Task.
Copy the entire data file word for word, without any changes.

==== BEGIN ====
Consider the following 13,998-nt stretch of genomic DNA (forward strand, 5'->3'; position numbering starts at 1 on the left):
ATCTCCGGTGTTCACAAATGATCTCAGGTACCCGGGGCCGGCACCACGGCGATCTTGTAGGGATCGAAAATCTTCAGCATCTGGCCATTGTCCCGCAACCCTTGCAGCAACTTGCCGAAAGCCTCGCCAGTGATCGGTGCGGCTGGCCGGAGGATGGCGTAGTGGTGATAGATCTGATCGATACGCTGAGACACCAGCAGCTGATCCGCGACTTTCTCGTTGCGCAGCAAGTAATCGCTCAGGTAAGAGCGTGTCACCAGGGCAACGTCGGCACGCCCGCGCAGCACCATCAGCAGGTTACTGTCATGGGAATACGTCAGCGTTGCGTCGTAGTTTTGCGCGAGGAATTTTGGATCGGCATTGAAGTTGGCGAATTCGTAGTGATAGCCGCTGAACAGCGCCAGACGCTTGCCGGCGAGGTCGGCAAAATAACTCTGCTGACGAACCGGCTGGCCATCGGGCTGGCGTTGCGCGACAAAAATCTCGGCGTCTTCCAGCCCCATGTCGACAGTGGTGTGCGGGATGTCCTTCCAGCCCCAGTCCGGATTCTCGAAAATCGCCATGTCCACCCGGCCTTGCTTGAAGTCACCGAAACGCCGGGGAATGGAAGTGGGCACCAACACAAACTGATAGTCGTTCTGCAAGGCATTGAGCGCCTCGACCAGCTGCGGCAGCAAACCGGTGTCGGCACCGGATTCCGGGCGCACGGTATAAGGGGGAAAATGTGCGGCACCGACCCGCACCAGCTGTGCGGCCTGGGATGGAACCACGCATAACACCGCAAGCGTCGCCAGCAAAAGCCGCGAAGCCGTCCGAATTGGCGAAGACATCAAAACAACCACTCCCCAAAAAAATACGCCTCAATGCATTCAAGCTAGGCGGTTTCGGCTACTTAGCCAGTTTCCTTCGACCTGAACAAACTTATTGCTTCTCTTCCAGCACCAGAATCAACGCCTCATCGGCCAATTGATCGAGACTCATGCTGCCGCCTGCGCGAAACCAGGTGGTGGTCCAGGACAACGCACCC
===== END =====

Consider the following 13,998-nt stretch of genomic DNA (forward strand, 5'->3'; position numbering starts at 1 on the left):
ATCTCCGGTGTTCACAAATGATCTCAGGTACCCGGGGCCGGCACCACGGCGATCTTGTAGGGATCGAAAATCTTCAGCATCTGGCCATTGTCCCGCAACCCTTGCAGCAACTTGCCGAAAGCCTCGCCAGTGATCGGTGCGGCTGGCCGGAGGATGGCGTAGTGGTGATAGATCTGATCGATACGCTGAGACACCAGCAGCTGATCCGCGACTTTCTCGTTGCGCAGCAAGTAATCGCTCAGGTAAGAGCGTGTCACCAGGGCAACGTCGGCACGCCCGCGCAGCACCATCAGCAGGTTACTGTCATGGGAATACGTCAGCGTTGCGTCGTAGTTTTGCGCGAGGAATTTTGGATCGGCATTGAAGTTGGCGAATTCGTAGTGATAGCCGCTGAACAGCGCCAGACGCTTGCCGGCGAGGTCGGCAAAATAACTCTGCTGACGAACCGGCTGGCCATCGGGCTGGCGTTGCGCGACAAAAATCTCGGCGTCTTCCAGCCCCATGTCGACAGTGGTGTGCGGGATGTCCTTCCAGCCCCAGTCCGGATTCTCGAAAATCGCCATGTCCACCCGGCCTTGCTTGAAGTCACCGAAACGCCGGGGAATGGAAGTGGGCACCAACACAAACTGATAGTCGTTCTGCAAGGCATTGAGCGCCTCGACCAGCTGCGGCAGCAAACCGGTGTCGGCACCGGATTCCGGGCGCACGGTATAAGGGGGAAAATGTGCGGCACCGACCCGCACCAGCTGTGCGGCCTGGGATGGAACCACGCATAACACCGCAAGCGTCGCCAGCAAAAGCCGCGAAGCCGTCCGAATTGGCGAAGACATCAAAACAACCACTCCCCAAAAAAATACGCCTCAATGCATTCAAGCTAGGCGGTTTCGGCTACTTAGCCAGTTTCCTTCGACCTGAACAAACTTATTGCTTCTCTTCCAGCACCAGAATCAACGCCTCATCGGCCAATTGATCGAGACTCATGCTGCCGCCTGCGCGAAACCAGGTGGTGGTCCAGGACAACGCACCC